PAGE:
Maine senator calls impeachment 'last resort': 'We may get there, but we’re not there now'

Sen. Angus KingAngus Stanley KingNew intel chief inherits host of challenges Senators ask for committee vote on 'red flag' bills after shootings Top Democrat: 'Disqualifying' if Trump intel pick padded his résumé MORE (I-Maine) said Sunday that he doesn't support opening an impeachment inquiry against President TrumpDonald John TrumpTrump pushes back on recent polling data, says internal numbers are 'strongest we've had so far' Illinois state lawmaker apologizes for photos depicting mock assassination of Trump Scaramucci assembling team of former Cabinet members to speak out against Trump MORE at this point, warning that doing so based on publicly available evidence would be viewed as politically motivated.

King said on NBC's "Meet the Press" that it's possible Trump will face criminal charges at some point over allegations he directed former attorney Michael Cohen to violate campaign finance laws during the 2016 campaign, but disputed that impeachment proceedings would be a proper response. 

"I don’t think that there’s evidence yet available to the public where there would be more or less a consensus that this was an appropriate path," King said. "My concern is that if impeachment is moved forward on the evidence that we have now, at least a third of the country would think it’s just political revenge and a coup against the president."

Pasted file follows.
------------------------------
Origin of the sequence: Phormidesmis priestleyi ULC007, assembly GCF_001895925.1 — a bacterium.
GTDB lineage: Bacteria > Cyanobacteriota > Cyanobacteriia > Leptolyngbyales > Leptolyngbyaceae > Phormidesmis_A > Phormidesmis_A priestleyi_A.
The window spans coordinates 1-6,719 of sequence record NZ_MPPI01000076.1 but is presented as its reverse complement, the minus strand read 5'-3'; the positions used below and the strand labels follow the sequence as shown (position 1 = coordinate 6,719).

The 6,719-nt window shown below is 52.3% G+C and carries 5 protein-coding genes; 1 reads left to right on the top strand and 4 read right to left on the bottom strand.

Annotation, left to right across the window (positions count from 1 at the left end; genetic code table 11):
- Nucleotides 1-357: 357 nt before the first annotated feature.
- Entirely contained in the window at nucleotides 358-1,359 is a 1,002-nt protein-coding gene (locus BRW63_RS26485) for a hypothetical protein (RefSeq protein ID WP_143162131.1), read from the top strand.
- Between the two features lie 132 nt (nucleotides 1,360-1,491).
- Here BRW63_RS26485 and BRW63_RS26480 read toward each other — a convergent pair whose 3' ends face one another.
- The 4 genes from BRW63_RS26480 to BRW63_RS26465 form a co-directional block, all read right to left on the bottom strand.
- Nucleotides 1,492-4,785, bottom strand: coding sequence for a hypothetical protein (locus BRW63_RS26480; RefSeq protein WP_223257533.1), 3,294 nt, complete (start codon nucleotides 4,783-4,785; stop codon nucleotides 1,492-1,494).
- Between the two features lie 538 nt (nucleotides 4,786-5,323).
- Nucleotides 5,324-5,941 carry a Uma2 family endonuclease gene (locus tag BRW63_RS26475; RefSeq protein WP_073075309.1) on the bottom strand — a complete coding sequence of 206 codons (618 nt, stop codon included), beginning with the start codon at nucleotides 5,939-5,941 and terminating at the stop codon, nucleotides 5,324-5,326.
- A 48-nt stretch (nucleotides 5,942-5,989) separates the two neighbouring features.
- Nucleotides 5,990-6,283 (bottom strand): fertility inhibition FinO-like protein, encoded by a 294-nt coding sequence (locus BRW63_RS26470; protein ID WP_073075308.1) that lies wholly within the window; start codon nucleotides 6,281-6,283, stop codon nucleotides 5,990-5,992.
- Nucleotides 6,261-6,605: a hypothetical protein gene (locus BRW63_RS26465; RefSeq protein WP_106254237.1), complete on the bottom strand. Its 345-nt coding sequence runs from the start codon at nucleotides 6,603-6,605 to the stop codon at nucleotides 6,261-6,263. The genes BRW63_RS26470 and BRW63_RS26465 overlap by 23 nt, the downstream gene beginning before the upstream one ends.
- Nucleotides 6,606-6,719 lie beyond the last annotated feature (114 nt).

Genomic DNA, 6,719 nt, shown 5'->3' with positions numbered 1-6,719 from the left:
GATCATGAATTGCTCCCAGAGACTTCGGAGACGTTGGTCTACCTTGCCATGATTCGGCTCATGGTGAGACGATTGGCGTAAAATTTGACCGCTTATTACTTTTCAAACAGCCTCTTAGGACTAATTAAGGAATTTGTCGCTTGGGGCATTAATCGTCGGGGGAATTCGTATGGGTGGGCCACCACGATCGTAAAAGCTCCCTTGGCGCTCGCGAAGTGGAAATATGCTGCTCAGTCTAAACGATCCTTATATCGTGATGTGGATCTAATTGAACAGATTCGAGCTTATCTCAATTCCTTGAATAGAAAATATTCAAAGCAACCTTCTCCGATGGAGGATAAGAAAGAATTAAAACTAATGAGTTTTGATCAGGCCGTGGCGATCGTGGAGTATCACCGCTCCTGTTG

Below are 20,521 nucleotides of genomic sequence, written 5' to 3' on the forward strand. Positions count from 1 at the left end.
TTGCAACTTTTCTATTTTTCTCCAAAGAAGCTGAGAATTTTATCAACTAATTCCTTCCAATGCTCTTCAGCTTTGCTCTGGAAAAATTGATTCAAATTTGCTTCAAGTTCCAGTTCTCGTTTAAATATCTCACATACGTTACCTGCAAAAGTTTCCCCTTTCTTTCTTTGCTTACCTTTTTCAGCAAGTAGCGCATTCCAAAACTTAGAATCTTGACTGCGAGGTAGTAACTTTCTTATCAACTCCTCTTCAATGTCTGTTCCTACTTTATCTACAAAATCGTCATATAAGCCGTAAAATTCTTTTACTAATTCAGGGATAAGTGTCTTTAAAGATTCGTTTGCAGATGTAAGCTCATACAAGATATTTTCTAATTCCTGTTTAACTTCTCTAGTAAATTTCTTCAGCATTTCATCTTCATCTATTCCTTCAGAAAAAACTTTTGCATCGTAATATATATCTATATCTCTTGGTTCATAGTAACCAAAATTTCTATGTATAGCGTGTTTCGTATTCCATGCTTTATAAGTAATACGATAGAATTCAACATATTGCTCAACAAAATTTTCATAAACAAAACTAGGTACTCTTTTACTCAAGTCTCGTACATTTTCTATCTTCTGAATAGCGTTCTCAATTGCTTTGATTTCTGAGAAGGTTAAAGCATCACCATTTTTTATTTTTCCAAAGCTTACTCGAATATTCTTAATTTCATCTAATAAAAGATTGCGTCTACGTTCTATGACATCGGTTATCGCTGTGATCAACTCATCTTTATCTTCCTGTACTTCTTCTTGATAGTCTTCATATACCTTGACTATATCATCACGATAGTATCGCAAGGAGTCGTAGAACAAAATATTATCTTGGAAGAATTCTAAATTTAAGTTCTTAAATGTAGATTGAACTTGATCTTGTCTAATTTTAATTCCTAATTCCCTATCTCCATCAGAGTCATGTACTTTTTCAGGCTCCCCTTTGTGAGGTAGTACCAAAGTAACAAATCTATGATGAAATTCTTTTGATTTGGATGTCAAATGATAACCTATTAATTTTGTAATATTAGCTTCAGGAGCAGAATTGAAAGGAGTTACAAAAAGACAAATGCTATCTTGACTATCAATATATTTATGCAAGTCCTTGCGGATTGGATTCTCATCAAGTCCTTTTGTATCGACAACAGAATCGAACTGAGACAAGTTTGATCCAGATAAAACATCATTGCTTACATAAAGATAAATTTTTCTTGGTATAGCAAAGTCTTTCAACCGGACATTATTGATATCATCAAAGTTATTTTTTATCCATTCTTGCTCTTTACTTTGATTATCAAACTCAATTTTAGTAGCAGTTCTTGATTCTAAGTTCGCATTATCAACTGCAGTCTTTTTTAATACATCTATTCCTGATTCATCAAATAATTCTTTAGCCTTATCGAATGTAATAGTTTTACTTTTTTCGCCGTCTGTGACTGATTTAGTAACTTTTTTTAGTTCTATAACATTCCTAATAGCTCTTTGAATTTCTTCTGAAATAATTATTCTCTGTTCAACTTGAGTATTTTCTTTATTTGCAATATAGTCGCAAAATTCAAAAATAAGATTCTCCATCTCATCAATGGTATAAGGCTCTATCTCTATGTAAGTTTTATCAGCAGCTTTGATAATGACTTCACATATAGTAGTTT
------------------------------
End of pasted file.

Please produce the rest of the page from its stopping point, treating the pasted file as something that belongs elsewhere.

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"I’m a conservative when it comes to impeachment," the senator added. "I think it’s a last resort and only when the evidence is clear of a really substantial legal violation. And we may get there, but we’re not there now."

King's comments came after a week that saw three separate legal filings related to former Trump associates.

Special counsel Robert MuellerRobert (Bob) Swan MuellerTrump calls for probe of Obama book deal Democrats express private disappointment with Mueller testimony Kellyanne Conway: 'I'd like to know' if Mueller read his own report MORE said in a filing early in the week that former Trump national security adviser Michael Flynn had cooperated extensively with the investigation into Russian interference, and recommended no jail time.

The special counsel later in the week detailed allegations that former Trump campaign chairman Paul ManafortPaul John ManafortTrial of ex-Obama White House counsel suddenly postponed Top Mueller probe prosecutor to join Georgetown Law as lecturer DOJ releases notes from official Bruce Ohr's Russia probe interviews MORE lied to prosecutors after reaching a plea agreement.

On Friday, prosecutors in Manhattan filed documents that claimed former Trump attorney Michael Cohen violated campaign finance laws at the direction of then-candidate Trump.

Trump has denied wrongdoing.

Democrats have grappled with the question of impeachment for months. Dozens of Democrats previously voted to move forward with impeachment proceedings in the House, though the measure was soundly rejected.

Democratic leaders have largely voiced concerns about moving forward with impeachment, but have vowed to use their newly won majority to investigate the president's finances and ties to Russia